In Aramark’s Top 20 Facilities Management Trends for 2020, a new report released last week, many of those trends focus on areas where technology, people and operations intersect. For example, the report describes the impending merger of IT and facilities management functions/departments.
Digitization, wireless communications and sensors now allow almost every component of a facility to be constantly monitored. Although the data produced is potentially game-changing, its sheer volume requires deep analytics to truly be advantageous.
One obstacle to that merger, however, is that FM departments have generally been staffed by older personnel who are less tech savvy, while IT departments typically consist of younger generations with less interest in physical building operations. As a result, one issue organizations face is integrating those different generations into one functional unit.
A separate but related trend, according to the report, is that preventive maintenance is becoming obsolete as it’s being replaced by predictive maintenance. The constant flow of data on virtually any component of a facility will let organizations “migrate away from traditional time-based preventive maintenance measures toward real-time, data-driven actions that predict when maintenance is needed,” the report states.
Similarly, Trend 9 sees the ability to base support services like cleaning and maintenance on actual use, rather than a fixed schedule. As the report phrases it, “If it has not been used, does it need attention?” Or why remake the bed in your guest bedroom, “if no one slept in it?”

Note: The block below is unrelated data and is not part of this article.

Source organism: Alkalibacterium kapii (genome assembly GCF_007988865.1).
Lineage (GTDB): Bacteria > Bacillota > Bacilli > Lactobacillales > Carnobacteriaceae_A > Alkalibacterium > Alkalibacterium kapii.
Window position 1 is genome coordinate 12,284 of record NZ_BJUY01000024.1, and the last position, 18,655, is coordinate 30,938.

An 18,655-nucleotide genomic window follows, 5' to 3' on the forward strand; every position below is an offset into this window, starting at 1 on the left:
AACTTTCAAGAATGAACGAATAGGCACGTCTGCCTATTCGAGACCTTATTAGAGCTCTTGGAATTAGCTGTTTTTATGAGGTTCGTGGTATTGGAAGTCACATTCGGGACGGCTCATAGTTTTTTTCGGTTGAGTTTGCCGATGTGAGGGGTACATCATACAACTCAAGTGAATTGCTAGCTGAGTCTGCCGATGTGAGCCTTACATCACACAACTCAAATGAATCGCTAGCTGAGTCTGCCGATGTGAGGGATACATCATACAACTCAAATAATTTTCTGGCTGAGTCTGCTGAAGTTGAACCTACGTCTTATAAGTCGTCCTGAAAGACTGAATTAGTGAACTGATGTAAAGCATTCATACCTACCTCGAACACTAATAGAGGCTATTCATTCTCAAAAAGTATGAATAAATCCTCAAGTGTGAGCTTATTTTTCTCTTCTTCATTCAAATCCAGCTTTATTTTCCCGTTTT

Organizations now have the technology to understand which space was used on a daily basis, which restrooms are out of product and which lightbulbs are burned out. Cleaning and maintenance could be based on actual user demand, driving greater productivity.
Within the facilities management industry
The facilities management field itself faces the same shortage of skilled labor that many other U.S. industries face. Not only is the workforce aging, but the work can be physically demanding, which often leads to earlier exits. Supply-and-demand dynamics mean that workers with critical skill sets can command higher starting salaries than their predecessors did.
The report notes that, according to the U.S. Bureau of Labor Statistics, 50 percent of the skilled labor force is now over the age of 50. One closer glimpse at that is that currently 10,000 electricians leave the workforce every year, but only 7,000 enter it.